INFORMATION LINE 1300 85 85 84
April 29, 2019
Use of pharmaceuticals is a major public health concern in Australia, with widespread non-prescribed use resulting in a range of harms.
Non-prescribed use (NPU) of pharmaceutical drugs is the use of a prescription or over-the-counter drug for non-medicinal purposes or other than directed by a registered healthcare professional.1 This includes:
Non-prescription use can be accidental or deliberate. Sometimes people use pharmaceutical drugs to:
There are many types of pharmaceuticals that are used in this way, including steroids, nonbenzodiazepines, some anti-psychotics and codeine.
Pharmaceutical drugs with the highest non-prescribed use in Australia are opioids and sedatives, specifically benzodiazepines.4 These drugs are listed as Essential Medicines by the World Health Organisation, and when used as advised by health professionals, can be effective and safe.5
The likelihood of developing a dependency on or tolerance of pharmaceutical drugs depends on the type of drug. Risk of harm, such as overdose or dependency, increases with length of use and dosage. Non-prescribed use of opioids in Australia, Canada, the United States and some parts of Europe exceeds use of all illicit drugs except for cannabis.4,6-8
Many people underestimate the potential risks associated with non-prescription use of pharmaceutical drugs and believe them to be “safer” than illicit drugs.9 However, more people die from overdose of pharmaceuticals than all illicit drugs combined. Approximately 1 in 8 people (12.8%) will engage in non-prescribed use of a pharmaceutical drug over their lifetime.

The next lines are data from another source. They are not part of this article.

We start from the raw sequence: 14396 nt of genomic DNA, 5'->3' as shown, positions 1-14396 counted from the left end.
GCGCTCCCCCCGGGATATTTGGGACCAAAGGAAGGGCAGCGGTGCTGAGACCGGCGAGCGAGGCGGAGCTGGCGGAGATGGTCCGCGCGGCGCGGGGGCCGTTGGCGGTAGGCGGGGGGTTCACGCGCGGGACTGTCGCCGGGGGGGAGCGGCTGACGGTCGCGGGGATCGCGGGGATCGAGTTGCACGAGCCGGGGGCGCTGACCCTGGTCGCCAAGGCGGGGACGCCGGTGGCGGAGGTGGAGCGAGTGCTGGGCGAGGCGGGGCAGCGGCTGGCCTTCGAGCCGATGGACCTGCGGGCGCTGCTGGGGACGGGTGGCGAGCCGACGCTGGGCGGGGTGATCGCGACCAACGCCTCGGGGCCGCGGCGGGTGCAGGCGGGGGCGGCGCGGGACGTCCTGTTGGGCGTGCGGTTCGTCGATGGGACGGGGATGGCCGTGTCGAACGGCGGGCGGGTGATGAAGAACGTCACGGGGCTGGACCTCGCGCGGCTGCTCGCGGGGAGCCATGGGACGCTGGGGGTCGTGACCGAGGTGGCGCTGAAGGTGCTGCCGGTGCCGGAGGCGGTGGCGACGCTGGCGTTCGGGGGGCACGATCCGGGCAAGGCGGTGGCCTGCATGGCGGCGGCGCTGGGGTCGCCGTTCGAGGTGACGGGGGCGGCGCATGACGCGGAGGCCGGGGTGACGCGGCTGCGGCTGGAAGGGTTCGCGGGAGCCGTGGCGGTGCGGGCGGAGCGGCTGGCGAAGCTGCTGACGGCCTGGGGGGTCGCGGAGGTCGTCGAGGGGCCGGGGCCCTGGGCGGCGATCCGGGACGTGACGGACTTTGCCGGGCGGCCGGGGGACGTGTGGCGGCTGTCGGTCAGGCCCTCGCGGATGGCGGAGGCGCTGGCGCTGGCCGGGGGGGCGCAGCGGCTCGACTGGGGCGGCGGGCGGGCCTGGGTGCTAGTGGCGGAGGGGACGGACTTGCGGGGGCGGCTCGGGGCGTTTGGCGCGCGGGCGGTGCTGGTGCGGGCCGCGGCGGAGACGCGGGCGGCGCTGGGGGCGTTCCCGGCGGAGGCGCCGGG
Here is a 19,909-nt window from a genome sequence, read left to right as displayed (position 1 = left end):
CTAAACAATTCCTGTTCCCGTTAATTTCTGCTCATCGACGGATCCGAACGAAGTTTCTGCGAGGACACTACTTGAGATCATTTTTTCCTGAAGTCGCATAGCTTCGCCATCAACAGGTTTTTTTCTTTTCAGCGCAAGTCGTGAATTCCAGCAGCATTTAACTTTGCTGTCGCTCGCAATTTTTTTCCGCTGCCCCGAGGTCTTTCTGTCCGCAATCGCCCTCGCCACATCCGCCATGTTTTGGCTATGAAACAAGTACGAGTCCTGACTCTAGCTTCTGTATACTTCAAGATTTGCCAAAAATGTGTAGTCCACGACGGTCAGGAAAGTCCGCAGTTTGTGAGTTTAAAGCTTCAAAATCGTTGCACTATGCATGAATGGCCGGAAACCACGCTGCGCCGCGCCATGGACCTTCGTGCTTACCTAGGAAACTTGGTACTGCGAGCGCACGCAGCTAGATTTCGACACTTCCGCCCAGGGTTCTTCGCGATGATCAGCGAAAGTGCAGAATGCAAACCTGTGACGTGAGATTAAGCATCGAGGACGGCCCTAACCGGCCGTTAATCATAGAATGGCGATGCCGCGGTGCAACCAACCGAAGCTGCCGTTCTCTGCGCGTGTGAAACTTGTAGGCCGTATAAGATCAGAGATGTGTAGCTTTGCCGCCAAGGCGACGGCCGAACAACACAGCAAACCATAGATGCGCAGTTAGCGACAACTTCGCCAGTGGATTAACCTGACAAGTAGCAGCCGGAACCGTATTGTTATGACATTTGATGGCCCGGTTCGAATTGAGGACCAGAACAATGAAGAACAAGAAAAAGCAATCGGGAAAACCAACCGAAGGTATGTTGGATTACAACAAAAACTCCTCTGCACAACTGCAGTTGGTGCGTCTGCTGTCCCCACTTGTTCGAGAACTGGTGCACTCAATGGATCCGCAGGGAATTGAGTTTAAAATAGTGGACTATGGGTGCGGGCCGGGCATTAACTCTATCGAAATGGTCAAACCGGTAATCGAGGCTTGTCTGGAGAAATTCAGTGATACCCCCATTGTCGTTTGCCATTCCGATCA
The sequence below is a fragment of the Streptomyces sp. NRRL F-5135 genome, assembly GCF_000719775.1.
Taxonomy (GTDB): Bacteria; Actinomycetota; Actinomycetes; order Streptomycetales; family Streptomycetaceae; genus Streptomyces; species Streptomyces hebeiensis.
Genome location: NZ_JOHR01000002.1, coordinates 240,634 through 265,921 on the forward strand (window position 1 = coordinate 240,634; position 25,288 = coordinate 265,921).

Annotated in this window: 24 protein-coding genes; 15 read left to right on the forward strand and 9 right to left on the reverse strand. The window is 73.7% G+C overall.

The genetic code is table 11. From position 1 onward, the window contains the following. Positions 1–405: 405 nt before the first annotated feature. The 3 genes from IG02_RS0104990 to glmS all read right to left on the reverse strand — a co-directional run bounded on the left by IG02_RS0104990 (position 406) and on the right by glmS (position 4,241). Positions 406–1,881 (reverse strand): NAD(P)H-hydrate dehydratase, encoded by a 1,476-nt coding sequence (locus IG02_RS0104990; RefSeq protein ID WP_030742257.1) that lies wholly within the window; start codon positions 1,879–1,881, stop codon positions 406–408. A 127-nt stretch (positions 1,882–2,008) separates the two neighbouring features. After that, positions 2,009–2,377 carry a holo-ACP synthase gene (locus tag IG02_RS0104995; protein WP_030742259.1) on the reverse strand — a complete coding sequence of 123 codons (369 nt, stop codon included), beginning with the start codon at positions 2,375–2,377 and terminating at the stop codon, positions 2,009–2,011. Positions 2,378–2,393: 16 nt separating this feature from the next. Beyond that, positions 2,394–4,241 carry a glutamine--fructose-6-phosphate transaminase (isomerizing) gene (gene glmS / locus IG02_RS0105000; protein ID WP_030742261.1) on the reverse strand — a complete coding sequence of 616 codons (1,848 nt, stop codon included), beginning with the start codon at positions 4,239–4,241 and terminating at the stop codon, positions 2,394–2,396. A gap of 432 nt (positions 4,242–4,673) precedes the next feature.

Some people who use pharmaceuticals report feeling dependent or unable to reduce or eliminate their use. 10.7% of recent users of ‘painkillers/analgesics and opioids’ and 8.0% of recent users of tranquillizers/sleeping pills said that they could not stop or cut down their use, even if they wanted to.
Some people are at higher risk of non-prescribed use of pharmaceutical drugs, overdose and dependency. Individuals with complex health needs or mental health issues, an existing dependence on other drugs or alcohol, and people living in rural or remote areas may be at elevated risk of developing a dependency on pharmaceutical drugs.10
Use of pharmaceuticals is related to the availability and use of illicit drugs. The rise in non-prescription use of benzodiazepine and opioids is partly attributable to the decrease in availability of heroin.11,12 It’s also been shown that 39% of people who engaged in non-prescribed use of pharmaceuticals also used illicit drugs.4 Therefore, strategies to reduce the non-prescribed use of pharmaceuticals should be developed in conjunction with policies and interventions to reduce the potential harms associated with illicit drug use.
There are a number of harm reduction measures in place to reduce the risk of overdose, dependence and non-prescribed use of pharmaceuticals. For example, SafeScript was recently introduced to help doctors and pharmacists to identify when a patient may be at risk of non-prescribed use or receiving high-risk pharmaceuticals beyond medical need and prompt a discussion about alternative treatments with patients.13
Other strategies could include:
DrugInfo or 1300 85 85 84
Interested to find out more?
Read this related article from the ADF Library.